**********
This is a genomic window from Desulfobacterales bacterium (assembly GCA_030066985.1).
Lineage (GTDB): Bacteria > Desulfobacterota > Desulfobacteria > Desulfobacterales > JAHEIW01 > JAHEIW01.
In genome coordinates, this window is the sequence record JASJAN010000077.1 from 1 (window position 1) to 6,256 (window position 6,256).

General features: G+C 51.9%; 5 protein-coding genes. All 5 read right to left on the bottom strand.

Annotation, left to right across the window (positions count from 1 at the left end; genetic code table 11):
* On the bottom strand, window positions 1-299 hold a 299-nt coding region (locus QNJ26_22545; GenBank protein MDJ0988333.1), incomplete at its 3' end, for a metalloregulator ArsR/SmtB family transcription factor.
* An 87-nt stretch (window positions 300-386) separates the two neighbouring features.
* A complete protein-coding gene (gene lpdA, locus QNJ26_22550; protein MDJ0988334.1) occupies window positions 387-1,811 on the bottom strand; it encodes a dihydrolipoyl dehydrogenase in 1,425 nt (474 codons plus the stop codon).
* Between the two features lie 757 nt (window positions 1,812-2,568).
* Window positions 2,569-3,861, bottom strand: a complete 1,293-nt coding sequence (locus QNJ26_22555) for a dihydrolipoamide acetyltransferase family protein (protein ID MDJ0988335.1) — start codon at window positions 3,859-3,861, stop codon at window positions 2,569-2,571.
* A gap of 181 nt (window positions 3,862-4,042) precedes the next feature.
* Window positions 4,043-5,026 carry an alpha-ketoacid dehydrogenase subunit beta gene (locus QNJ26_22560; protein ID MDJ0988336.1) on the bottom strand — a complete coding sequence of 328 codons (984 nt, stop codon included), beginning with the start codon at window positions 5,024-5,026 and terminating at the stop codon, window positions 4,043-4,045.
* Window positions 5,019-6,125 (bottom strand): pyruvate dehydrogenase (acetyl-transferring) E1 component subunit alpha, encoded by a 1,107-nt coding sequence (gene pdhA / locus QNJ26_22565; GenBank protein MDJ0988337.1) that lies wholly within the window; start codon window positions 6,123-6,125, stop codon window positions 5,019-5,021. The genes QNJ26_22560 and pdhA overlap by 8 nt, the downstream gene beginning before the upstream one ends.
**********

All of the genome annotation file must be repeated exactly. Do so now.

This is a genomic window from Desulfobacterales bacterium (assembly GCA_030066985.1).
Lineage (GTDB): Bacteria > Desulfobacterota > Desulfobacteria > Desulfobacterales > JAHEIW01 > JAHEIW01.
In genome coordinates, this window is the sequence record JASJAN010000077.1 from 1 (window position 1) to 6,256 (window position 6,256).

General features: G+C 51.9%; 5 protein-coding genes. All 5 read right to left on the bottom strand.

Annotation, left to right across the window (positions count from 1 at the left end; genetic code table 11):
* On the bottom strand, window positions 1-299 hold a 299-nt coding region (locus QNJ26_22545; GenBank protein MDJ0988333.1), incomplete at its 3' end, for a metalloregulator ArsR/SmtB family transcription factor.
* An 87-nt stretch (window positions 300-386) separates the two neighbouring features.
* A complete protein-coding gene (gene lpdA, locus QNJ26_22550; protein MDJ0988334.1) occupies window positions 387-1,811 on the bottom strand; it encodes a dihydrolipoyl dehydrogenase in 1,425 nt (474 codons plus the stop codon).
* Between the two features lie 757 nt (window positions 1,812-2,568).
* Window positions 2,569-3,861, bottom strand: a complete 1,293-nt coding sequence (locus QNJ26_22555) for a dihydrolipoamide acetyltransferase family protein (protein ID MDJ0988335.1) — start codon at window positions 3,859-3,861, stop codon at window positions 2,569-2,571.
* A gap of 181 nt (window positions 3,862-4,042) precedes the next feature.
* Window positions 4,043-5,026 carry an alpha-ketoacid dehydrogenase subunit beta gene (locus QNJ26_22560; protein ID MDJ0988336.1) on the bottom strand — a complete coding sequence of 328 codons (984 nt, stop codon included), beginning with the start codon at window positions 5,024-5,026 and terminating at the stop codon, window positions 4,043-4,045.
* Window positions 5,019-6,125 (bottom strand): pyruvate dehydrogenase (acetyl-transferring) E1 component subunit alpha, encoded by a 1,107-nt coding sequence (gene pdhA / locus QNJ26_22565; GenBank protein MDJ0988337.1) that lies wholly within the window; start codon window positions 6,123-6,125, stop codon window positions 5,019-5,021. The genes QNJ26_22560 and pdhA overlap by 8 nt, the downstream gene beginning before the upstream one ends.